One by one, ten men and Holly Buchanan had risen to tell us their names and a little about themselves. Now it was time for the distinguished, older gentleman in the back row to stand and do the same.
“My name is Keith Miller and after listening to each of you tell a little about yourself the only thing I can say is that I’ve never in my life been surrounded by such an interesting group of misfits, mavericks, renegades and oddball geniuses. It’s as though the Wizard sent out the mating call of the albino monkey and we’re the strange folks who answered. It’s truly an honor to be counted here among you.” Thunderous applause and high-spirited revelry ensued as the patrician gentleman sat down.
It didn’t occur to them that Mr. Miller never quite got around to telling us who he was. My publisher, Ray Bard, laughed like a banshee when I told him the story, then asked, “Who was the old gentleman, really?” As sober as a judge I whispered, “Ray, it really was Keith Miller.”
J.D. Salinger wrote Catcher in the Rye in 1951 and soon thereafter went into hiding. Likewise, the dazzling Tom Robbins quietly tucked himself away in a fishing village somewhere to the north of Seattle. Journalists have been looking for Thomas Pynchon since 1969. If you’ve never watched “Finding Forrester,” go out and rent it today. It’s essentially the story of Salinger, Robbins, Pynchon and Miller.
Keith Miller’s first book, The Taste of New Wine, sold more than 3 million copies in 1965. Then, Habitation of Dragons, The Secret Life of the Soul and other books to follow sold additional millions as well. But one day Keith chose to quietly withdraw from the prying eyes of an adoring public. So when he introduced himself to the other students at the inaugural Free the Beagle Writers Conference no one suspected that he might actually be THE Keith Miller.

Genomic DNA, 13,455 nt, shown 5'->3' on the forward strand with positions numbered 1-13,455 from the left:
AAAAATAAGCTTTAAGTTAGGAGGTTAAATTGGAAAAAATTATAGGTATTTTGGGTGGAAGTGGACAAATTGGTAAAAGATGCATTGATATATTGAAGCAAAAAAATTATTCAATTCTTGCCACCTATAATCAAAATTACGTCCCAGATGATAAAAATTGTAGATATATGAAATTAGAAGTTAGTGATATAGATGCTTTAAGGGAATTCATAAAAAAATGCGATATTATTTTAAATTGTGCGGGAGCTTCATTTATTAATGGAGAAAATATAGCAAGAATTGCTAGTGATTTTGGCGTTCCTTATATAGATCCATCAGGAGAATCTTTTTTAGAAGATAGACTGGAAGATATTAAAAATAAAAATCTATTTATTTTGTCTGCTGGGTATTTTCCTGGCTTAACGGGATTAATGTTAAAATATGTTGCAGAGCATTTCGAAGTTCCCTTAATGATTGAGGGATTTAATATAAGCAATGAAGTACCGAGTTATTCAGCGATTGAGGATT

Keith was there because his wife, Andrea Wells Miller, had graduated from Wizard Academy a number of months earlier and so had received an advance manuscript of my upcoming book, Free the Beagle. Keith read the manuscript, fell in love with the beagle and decided to lend her his strength. When I later asked him if he would consider becoming an adjunct faculty member at Wizard Academy, he said, “Roy, I’ve not told many people this, but I use a secret technique for getting books out of my brain and onto paper. The whole process takes only about half a day and the books that flow from it are usually finished in just a few weeks. Over the years, I’ve guided 13 other people through this process and 7 of their books became bestsellers. If you’d like, I’d be happy to guide friends of the beagle.” Is a good, non-fiction book hiding somewhere inside you? If so, Keith Miller will get it out of you on the morning of Friday, June 7. During the afternoon, multiple award-winning publisher Ray Bard will instruct you in the complex process of publishing and distribution. There will be plenty of time for questions and answers. Then, at the end of the day, I’ll give you details about Wizard Academy Press, a new publishing company that will be open exclusively to authors who are graduates of the Academy.
I’m definitely going to be there. Are you?
Roy H. Williams